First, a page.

Measures taken by RBI to fight Covid-19

News: The RBI Governor Shri Shaktikanta Das announced a series of measures to support the nation’s fight against the second wave of COVID-19 infections.

Details:

Term Liquidity Facility of ₹50,000 crore to Ease Access to Emergency Health Services

  • Term Liquidity Facility of Rs. 50,000 crore with tenure of up to 3 years, at repo rate, to ease access to emergency health services, for ramping up COVID-related health infrastructure & services. Banks can give fresh lending support to variety of stakeholders under this facility. This lending facility will be available up to March 31, 2022. Banks will be provided incentives to provide credit under this facility.

Special Long Term Repo Operations for Small Finance Banks

  • In order to provide further support to micro, small and other unorganized sector entities, 3-year repo operations of Rs. 10,000 crore at repo rate, for fresh lending up to Rs 10 lakh per borrower; facility is available up to 31 October, 2021.

Lending by Small Finance Banks (SFBs) to MFIs for on-lending to be classified as priority sector lending

  • In view of fresh challenges, SFBs are now permitted to regard fresh on-lending to MFIs with asset size up to Rs. 500 crore, as priority sector lending. This facility will be available up to 31 March, 2022.

Credit flow to MSME Entrepreneurs

  • To further incentivize inclusion of unbanked MSMEs into banking system, exemption provided in February, 2021 wherein scheduled banks were allowed to deduct credit given to new MSME borrowers from Net Time & Demand Liabilities for calculation of CRR, is now extended to December 31, 2021.

Stress Resolution Framework 2.0 for Individuals, Small Businesses and MSMEs

  • Following set of measures have been announced to relieve stress faced by most vulnerable categories of borrowers – namely individuals, borrowers and MSMEs.
  • Individuals, borrowers and MSMEs with aggregate exposure up to Rs. 25 crore, who have not availed restructuring under any previous frameworks, who were classified as standard on 31 March, 2021, will be eligible to be considered under Resolution Framework 2.0. Restructuring under new framework can be invoked till September 30, 2021 and will have to be implemented within 90 days after invocation.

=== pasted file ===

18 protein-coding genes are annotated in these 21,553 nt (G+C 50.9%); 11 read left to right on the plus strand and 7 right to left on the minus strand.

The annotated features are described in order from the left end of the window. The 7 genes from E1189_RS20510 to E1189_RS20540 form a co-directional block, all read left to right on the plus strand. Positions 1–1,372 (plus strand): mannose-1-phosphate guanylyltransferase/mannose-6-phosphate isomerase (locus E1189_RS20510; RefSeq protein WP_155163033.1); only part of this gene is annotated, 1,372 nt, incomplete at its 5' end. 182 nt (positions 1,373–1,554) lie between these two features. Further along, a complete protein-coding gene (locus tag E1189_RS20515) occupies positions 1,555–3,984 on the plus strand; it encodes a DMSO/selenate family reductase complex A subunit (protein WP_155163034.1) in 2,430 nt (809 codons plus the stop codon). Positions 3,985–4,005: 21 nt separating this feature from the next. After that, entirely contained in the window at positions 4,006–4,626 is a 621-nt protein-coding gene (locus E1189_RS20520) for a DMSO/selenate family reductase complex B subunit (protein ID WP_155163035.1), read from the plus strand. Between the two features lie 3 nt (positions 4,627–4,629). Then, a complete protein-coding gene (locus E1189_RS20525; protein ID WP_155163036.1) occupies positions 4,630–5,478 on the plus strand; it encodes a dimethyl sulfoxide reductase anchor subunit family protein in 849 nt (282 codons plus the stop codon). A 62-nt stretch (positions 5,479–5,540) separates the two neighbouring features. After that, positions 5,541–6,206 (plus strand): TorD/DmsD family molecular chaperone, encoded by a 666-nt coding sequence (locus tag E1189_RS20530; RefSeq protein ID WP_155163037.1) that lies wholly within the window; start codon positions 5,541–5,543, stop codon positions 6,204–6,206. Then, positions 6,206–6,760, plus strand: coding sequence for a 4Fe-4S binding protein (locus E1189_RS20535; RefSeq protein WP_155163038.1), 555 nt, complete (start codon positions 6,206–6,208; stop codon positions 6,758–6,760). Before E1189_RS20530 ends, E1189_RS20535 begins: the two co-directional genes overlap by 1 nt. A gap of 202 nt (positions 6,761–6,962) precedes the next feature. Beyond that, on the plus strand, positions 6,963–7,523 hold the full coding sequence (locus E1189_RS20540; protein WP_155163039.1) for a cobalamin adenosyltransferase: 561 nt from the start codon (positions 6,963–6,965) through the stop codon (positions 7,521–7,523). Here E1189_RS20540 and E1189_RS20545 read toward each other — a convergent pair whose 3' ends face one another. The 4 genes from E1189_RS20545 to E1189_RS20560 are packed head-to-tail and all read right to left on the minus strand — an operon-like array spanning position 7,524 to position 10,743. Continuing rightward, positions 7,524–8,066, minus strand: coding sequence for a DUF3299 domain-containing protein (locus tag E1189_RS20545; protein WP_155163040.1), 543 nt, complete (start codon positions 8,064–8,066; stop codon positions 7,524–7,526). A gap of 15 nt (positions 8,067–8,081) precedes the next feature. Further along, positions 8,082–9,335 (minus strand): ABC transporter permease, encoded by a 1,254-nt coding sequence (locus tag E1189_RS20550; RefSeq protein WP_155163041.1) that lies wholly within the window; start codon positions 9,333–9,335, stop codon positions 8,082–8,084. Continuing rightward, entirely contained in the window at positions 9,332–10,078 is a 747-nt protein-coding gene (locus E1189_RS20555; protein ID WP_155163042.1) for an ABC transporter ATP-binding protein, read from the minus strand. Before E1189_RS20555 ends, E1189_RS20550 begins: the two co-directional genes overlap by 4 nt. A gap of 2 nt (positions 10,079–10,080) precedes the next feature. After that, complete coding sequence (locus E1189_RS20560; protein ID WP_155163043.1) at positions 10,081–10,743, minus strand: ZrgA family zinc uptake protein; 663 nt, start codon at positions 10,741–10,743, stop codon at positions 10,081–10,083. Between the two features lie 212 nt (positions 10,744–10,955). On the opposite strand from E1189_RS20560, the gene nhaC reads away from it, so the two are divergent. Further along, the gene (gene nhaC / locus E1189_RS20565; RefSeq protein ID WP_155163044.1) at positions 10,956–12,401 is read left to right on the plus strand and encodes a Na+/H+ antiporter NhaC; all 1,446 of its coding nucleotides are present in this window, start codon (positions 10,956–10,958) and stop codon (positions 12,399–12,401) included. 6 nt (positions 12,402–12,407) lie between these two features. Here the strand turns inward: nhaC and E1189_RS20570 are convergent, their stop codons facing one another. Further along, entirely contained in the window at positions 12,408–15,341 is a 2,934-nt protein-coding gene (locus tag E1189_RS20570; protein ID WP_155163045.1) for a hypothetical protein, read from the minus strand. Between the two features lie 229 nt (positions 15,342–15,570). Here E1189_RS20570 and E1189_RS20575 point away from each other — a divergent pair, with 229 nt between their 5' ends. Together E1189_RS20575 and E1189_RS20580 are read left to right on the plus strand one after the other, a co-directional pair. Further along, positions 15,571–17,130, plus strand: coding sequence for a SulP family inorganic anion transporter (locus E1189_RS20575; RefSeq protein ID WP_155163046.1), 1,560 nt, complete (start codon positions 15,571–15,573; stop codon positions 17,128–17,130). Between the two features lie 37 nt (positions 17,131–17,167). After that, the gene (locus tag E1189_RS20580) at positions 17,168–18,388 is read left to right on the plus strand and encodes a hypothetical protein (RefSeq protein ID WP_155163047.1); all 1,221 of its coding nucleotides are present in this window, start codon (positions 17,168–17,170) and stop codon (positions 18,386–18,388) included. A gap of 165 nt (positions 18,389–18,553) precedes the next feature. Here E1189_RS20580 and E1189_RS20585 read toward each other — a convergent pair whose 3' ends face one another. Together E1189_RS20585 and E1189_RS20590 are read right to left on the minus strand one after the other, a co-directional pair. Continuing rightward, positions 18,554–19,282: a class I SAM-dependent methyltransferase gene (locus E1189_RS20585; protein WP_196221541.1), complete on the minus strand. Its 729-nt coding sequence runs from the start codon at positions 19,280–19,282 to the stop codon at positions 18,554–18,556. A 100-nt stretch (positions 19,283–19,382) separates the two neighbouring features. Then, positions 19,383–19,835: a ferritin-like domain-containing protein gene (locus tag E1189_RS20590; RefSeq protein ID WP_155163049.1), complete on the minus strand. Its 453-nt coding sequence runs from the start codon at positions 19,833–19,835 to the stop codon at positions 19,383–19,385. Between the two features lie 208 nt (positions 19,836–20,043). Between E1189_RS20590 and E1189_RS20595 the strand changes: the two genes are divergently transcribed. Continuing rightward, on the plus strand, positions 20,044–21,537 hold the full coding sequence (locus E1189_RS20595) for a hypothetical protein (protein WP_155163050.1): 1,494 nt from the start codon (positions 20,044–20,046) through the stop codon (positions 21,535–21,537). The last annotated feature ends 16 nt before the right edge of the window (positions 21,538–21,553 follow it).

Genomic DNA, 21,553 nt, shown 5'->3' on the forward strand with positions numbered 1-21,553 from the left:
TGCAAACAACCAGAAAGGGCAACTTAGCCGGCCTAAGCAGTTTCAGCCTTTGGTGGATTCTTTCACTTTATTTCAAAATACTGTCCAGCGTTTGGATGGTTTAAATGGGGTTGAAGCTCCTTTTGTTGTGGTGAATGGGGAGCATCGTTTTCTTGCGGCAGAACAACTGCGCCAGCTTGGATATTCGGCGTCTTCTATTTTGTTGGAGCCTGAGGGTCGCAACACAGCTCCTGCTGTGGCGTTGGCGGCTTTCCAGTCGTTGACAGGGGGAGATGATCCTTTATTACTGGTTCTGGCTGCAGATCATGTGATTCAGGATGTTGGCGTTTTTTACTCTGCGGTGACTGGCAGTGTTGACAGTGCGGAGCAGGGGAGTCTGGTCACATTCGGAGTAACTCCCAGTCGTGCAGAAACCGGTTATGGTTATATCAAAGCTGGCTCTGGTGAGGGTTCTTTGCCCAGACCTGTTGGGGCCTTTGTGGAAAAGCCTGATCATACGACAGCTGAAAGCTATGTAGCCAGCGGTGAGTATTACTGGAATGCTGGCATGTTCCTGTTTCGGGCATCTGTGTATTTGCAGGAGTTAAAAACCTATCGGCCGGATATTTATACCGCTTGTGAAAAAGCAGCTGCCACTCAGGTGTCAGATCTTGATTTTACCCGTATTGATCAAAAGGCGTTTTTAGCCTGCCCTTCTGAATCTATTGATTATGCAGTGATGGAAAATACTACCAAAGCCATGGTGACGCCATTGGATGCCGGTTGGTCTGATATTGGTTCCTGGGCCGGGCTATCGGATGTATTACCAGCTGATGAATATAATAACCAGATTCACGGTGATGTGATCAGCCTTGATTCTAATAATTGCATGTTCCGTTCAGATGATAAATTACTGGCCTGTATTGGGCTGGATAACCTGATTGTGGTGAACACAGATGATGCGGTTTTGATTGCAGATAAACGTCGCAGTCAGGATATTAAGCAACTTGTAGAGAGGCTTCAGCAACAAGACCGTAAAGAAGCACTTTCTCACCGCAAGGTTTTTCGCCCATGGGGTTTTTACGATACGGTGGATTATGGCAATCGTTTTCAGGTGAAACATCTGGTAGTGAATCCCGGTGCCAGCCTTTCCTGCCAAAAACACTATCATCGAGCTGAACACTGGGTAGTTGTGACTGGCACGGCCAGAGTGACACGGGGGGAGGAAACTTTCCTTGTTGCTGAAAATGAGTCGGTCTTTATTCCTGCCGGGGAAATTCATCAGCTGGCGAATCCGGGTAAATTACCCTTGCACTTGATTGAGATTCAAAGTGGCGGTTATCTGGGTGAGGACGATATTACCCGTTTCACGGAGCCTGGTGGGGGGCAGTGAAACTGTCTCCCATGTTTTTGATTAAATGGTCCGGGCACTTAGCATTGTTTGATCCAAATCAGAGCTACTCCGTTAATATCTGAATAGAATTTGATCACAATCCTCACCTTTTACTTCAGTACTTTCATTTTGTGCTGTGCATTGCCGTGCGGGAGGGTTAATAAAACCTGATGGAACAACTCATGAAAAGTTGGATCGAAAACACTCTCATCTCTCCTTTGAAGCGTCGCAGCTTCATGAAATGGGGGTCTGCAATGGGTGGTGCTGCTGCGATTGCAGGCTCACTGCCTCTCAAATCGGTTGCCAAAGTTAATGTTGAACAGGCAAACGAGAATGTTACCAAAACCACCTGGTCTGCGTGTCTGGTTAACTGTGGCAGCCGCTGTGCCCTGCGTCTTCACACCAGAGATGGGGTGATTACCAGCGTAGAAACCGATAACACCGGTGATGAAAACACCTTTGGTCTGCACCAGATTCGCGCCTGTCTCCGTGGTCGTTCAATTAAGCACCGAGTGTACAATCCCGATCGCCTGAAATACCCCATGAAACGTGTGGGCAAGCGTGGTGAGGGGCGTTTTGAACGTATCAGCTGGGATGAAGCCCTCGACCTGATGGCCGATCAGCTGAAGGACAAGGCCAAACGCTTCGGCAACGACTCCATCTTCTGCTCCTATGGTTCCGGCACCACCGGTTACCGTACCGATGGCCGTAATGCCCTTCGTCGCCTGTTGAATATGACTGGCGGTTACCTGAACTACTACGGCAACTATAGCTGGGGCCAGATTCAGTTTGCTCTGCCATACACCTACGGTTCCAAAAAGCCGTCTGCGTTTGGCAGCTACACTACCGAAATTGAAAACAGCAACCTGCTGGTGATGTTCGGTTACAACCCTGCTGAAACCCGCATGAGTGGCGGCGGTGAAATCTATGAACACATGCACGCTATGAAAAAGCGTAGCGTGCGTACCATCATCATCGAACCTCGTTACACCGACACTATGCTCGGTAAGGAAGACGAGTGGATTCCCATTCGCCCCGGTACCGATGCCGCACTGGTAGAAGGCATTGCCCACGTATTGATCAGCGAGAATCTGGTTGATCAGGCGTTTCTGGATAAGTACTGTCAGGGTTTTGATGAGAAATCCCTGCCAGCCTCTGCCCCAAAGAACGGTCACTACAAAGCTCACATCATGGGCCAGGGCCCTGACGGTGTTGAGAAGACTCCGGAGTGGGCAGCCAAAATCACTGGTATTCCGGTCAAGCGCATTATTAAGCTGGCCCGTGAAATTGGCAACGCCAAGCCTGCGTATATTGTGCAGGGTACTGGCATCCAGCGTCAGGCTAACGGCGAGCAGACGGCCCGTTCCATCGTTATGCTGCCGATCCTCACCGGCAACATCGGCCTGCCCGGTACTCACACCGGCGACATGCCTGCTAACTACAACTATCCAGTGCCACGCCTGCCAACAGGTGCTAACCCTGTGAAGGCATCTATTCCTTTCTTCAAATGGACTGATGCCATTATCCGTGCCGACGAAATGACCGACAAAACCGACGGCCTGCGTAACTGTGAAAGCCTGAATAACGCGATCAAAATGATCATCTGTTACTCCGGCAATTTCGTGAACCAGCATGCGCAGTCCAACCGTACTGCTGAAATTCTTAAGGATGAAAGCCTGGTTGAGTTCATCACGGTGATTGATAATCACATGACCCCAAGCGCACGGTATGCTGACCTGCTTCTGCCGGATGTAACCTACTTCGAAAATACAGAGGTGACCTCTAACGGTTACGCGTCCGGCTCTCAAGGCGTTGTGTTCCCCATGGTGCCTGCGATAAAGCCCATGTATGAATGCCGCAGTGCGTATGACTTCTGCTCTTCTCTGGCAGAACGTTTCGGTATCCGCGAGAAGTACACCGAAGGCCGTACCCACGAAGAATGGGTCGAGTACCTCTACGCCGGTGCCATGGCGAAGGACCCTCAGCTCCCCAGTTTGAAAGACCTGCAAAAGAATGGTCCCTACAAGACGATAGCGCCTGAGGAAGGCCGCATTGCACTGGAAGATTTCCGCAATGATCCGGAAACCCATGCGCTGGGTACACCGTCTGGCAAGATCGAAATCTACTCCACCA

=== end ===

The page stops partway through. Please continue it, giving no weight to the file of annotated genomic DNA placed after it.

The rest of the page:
• For individuals and small businesses who have availed restructuring of loans under Resolution Framework 1.0, where moratorium of less than 2 years was permitted, lending institutions can now increase the period and/or extend residual tenure up to a total period of 2 years.
  • In respect of small businesses and MSMEs restructured earlier, lending institutions are now permitted to review working capital sanction limits, as a one-time measure.

Rationalization of KYC norms for enhanced customer experience

  • Steps being proposed include: a) Extending scope to video KYC for new customer categories such as proprietorship firms, b) Conversion of limited KYC accounts to fully KYC compliant accounts, c) Introduction of more customer-friendly options in KYC updating and d) enabling the use of KYC Identifier of Centralised KYC Registry (CKYCR) for V-CIP and submission of electronic documents as identify proof

Floating Provisions and Countercyclical Provisioning Buffer

  • Banks can now use 100% of floating provisions held by them, as on December 31, 2020, for making specific provisions for NPAs; such utilization is permitted up to March 31, 2022.

Relaxation of overdraft facility for states

  • Maximum number of days of overdraft in a quarter for state governments has been increased from 36 to 50 days. The number of consecutive days of OD has been increased from 14 to 21 days; facility available up to September 30, 2021.

RBI’s Assessment of Current Economic Situation:

  • Global economy is showing signs of recovery. IMF has in April, 2021 revised global growth projections for 2021 to 6% from 5.5%, on the assumption of availability of vaccines in advanced economies (Aes) and some emerging market economies (EMEs) by the summer of 2021 and in most other countries by the second half of 2022
  • Agricuture sector continues to be resilient with a record food grain production in 2020-21, which provides food security and support to other sectors.
  • IMD’s forecast of normal monsoon is also expected to sustain rural demand and overall output in 2021-22, thereby soothing inflationary pressures.
  • Localized and targeted containment measures are enabling businesses and households to adapt. Hence, effect on aggregate demand is expected to be moderate in comparison to last year.
  • CPI inflation is dubbed to 5.5% in March, 2021 from 5.0% in February, 2021, on the back of a pick-up in food and fuel inflation and Normal monsoon should help contain food price pressures, especially in cereals and pulses.
  • Merchandise imports and exports continue to witness robust growth performance, even in April 2021.
  • Foreign exchange reserves give us confidence to deal with global spill-over
  • Domestic financial conditions will remain easy, given abundant surplus liquidity
  • Given the positive market response, he announced that second purchase of Government securities for Rs. 35,000 crore will be conducted on May 20, 2021.